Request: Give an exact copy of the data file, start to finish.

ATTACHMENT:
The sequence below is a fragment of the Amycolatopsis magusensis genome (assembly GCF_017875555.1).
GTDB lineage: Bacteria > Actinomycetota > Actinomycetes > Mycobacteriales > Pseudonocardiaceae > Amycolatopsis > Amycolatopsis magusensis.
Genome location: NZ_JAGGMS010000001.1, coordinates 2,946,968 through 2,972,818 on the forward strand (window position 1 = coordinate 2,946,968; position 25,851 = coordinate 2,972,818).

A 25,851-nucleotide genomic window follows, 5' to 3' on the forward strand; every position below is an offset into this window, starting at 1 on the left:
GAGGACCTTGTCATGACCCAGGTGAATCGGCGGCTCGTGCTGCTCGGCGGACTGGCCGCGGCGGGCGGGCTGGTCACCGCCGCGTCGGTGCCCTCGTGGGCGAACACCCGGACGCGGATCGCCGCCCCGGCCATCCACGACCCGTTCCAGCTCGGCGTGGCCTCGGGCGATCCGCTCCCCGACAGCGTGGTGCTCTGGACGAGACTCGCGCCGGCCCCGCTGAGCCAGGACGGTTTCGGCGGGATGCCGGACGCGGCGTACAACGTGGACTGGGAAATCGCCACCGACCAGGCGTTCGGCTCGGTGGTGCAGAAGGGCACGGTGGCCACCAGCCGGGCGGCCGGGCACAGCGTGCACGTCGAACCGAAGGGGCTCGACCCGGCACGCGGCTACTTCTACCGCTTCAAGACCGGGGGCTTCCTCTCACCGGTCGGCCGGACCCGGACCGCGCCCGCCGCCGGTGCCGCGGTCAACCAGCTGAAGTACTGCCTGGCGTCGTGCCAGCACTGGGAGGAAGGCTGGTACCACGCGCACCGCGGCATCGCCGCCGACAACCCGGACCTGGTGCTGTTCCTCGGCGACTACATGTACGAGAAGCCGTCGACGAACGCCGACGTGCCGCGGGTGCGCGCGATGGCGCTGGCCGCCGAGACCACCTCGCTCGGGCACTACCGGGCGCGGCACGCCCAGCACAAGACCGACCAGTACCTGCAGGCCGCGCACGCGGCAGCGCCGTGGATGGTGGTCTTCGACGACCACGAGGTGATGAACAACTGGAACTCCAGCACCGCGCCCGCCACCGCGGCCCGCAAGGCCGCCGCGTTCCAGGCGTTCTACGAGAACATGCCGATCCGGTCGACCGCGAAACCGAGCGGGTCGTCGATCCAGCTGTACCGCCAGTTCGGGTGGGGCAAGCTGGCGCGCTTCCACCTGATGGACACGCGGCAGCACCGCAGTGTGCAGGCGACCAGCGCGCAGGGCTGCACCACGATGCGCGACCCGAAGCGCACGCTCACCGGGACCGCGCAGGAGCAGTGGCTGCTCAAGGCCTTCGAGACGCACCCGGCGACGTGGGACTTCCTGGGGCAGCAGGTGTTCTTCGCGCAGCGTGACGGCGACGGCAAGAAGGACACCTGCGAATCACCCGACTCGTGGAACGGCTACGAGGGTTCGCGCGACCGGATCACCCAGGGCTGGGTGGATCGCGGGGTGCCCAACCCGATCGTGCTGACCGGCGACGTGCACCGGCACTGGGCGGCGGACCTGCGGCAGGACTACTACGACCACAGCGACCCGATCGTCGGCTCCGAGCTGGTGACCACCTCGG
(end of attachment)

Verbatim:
The sequence below is a fragment of the Amycolatopsis magusensis genome (assembly GCF_017875555.1).
GTDB lineage: Bacteria > Actinomycetota > Actinomycetes > Mycobacteriales > Pseudonocardiaceae > Amycolatopsis > Amycolatopsis magusensis.
Genome location: NZ_JAGGMS010000001.1, coordinates 2,946,968 through 2,972,818 on the forward strand (window position 1 = coordinate 2,946,968; position 25,851 = coordinate 2,972,818).

A 25,851-nucleotide genomic window follows, 5' to 3' on the forward strand; every position below is an offset into this window, starting at 1 on the left:
GAGGACCTTGTCATGACCCAGGTGAATCGGCGGCTCGTGCTGCTCGGCGGACTGGCCGCGGCGGGCGGGCTGGTCACCGCCGCGTCGGTGCCCTCGTGGGCGAACACCCGGACGCGGATCGCCGCCCCGGCCATCCACGACCCGTTCCAGCTCGGCGTGGCCTCGGGCGATCCGCTCCCCGACAGCGTGGTGCTCTGGACGAGACTCGCGCCGGCCCCGCTGAGCCAGGACGGTTTCGGCGGGATGCCGGACGCGGCGTACAACGTGGACTGGGAAATCGCCACCGACCAGGCGTTCGGCTCGGTGGTGCAGAAGGGCACGGTGGCCACCAGCCGGGCGGCCGGGCACAGCGTGCACGTCGAACCGAAGGGGCTCGACCCGGCACGCGGCTACTTCTACCGCTTCAAGACCGGGGGCTTCCTCTCACCGGTCGGCCGGACCCGGACCGCGCCCGCCGCCGGTGCCGCGGTCAACCAGCTGAAGTACTGCCTGGCGTCGTGCCAGCACTGGGAGGAAGGCTGGTACCACGCGCACCGCGGCATCGCCGCCGACAACCCGGACCTGGTGCTGTTCCTCGGCGACTACATGTACGAGAAGCCGTCGACGAACGCCGACGTGCCGCGGGTGCGCGCGATGGCGCTGGCCGCCGAGACCACCTCGCTCGGGCACTACCGGGCGCGGCACGCCCAGCACAAGACCGACCAGTACCTGCAGGCCGCGCACGCGGCAGCGCCGTGGATGGTGGTCTTCGACGACCACGAGGTGATGAACAACTGGAACTCCAGCACCGCGCCCGCCACCGCGGCCCGCAAGGCCGCCGCGTTCCAGGCGTTCTACGAGAACATGCCGATCCGGTCGACCGCGAAACCGAGCGGGTCGTCGATCCAGCTGTACCGCCAGTTCGGGTGGGGCAAGCTGGCGCGCTTCCACCTGATGGACACGCGGCAGCACCGCAGTGTGCAGGCGACCAGCGCGCAGGGCTGCACCACGATGCGCGACCCGAAGCGCACGCTCACCGGGACCGCGCAGGAGCAGTGGCTGCTCAAGGCCTTCGAGACGCACCCGGCGACGTGGGACTTCCTGGGGCAGCAGGTGTTCTTCGCGCAGCGTGACGGCGACGGCAAGAAGGACACCTGCGAATCACCCGACTCGTGGAACGGCTACGAGGGTTCGCGCGACCGGATCACCCAGGGCTGGGTGGATCGCGGGGTGCCCAACCCGATCGTGCTGACCGGCGACGTGCACCGGCACTGGGCGGCGGACCTGCGGCAGGACTACTACGACCACAGCGACCCGATCGTCGGCTCCGAGCTGGTGACCACCTCGG